Toxicological aspects of nanomaterials used in energy harvesting consumer electronics
Sustainable energy harvesting, such as solar energy, depends increasingly on nanotechnology components. This article will look briefly at the principles of photovoltaic units and elucidate the toxicological aspects of its principal components, namely fullerenes and carbon nanotubes. Through this approach, we address the rebound effect related to health adverse and environmental aspects which is a key issue to be solved when innovating in energy harvesting. The understanding of sustainability in this context is that the technology provides lasting improvement by bringing environmental compatibility along with technological agility, providing major reductions in both material and energy resource use and avoid negative impacts on our environment and health. With the rebound effect we understand the unintended emergence of negative environmental impacts resulting from intentions of improving environmental issues.
Sustainable energy-harvesting, such as solar energy, depends increasingly on nanotechnology components. This article provides a brief overview of photovoltaic units and the toxicological aspects of their principal components, namely fullerenes and carbon nanotubes. It will then address the adverse, rebound effects on human health and the environment, the next key issue to be resolved within energy-harvesting innovation. Sustainability in this context, refers to the role of technology in providing lasting improvement through environmental compatibility combined with technological agility that enables major reductions in both material and energy resource use and minimizes negative impacts on health and the environment. The rebound effect, refers to the unintended emergence of negative environmental impacts as a result of remedial actions designed initially to improve the environment.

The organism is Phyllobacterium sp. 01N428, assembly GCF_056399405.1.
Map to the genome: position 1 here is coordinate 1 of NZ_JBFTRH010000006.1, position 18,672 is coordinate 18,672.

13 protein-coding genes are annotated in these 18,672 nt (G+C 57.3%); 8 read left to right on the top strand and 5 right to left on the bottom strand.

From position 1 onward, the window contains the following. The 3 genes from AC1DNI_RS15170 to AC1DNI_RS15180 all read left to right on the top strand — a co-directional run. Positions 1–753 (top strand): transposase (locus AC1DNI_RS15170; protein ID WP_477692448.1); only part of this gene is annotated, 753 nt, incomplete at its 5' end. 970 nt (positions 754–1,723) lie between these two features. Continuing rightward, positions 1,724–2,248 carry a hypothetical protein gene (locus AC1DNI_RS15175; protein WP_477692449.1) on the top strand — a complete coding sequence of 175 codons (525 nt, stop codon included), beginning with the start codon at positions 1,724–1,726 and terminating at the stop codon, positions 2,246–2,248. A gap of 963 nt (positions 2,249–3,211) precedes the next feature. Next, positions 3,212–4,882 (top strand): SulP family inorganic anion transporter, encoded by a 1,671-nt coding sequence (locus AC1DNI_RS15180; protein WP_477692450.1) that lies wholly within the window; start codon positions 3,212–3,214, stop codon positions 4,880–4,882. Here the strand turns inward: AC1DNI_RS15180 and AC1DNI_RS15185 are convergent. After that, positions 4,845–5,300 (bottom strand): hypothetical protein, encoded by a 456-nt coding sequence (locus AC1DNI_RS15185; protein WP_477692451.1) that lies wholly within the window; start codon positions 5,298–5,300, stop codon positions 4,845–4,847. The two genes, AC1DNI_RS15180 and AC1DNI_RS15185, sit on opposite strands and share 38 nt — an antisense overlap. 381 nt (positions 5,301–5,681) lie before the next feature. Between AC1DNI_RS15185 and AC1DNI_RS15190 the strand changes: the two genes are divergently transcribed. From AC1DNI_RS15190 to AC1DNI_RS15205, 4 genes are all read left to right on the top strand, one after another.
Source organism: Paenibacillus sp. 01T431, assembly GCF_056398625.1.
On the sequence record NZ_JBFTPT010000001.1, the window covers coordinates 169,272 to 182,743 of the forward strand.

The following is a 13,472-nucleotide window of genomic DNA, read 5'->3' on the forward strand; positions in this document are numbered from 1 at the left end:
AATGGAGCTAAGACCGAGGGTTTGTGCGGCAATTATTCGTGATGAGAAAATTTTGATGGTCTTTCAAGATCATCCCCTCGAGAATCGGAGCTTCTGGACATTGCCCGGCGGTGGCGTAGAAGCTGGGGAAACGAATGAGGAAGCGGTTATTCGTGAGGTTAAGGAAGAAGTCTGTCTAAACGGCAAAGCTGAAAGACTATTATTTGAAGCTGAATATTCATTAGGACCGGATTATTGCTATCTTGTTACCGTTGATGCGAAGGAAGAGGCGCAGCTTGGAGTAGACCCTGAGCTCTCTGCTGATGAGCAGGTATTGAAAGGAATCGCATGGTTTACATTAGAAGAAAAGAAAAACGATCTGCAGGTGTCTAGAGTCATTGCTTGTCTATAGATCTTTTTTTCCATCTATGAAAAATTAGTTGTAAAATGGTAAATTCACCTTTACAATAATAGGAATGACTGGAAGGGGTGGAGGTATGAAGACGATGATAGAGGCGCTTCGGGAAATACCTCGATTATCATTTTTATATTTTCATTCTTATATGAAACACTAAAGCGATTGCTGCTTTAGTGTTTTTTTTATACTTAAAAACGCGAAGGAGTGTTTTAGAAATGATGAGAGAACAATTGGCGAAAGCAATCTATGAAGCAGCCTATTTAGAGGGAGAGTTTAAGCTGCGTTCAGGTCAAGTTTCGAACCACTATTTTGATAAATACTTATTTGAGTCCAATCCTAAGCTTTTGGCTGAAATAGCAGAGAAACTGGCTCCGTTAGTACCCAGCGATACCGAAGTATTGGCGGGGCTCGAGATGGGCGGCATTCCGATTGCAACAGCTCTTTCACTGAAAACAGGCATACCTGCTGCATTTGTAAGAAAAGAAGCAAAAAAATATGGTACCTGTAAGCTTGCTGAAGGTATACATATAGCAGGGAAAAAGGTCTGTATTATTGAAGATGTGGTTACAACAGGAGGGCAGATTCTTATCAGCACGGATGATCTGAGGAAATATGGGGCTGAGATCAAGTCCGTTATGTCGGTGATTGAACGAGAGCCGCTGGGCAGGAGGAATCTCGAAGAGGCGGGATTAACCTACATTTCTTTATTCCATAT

These will be discussed in context with the two major classes of nanomaterials in consumer electronics: fullerenes and carbon nanotubes, which carry a series of properties that make them classifiable as hazardous materials.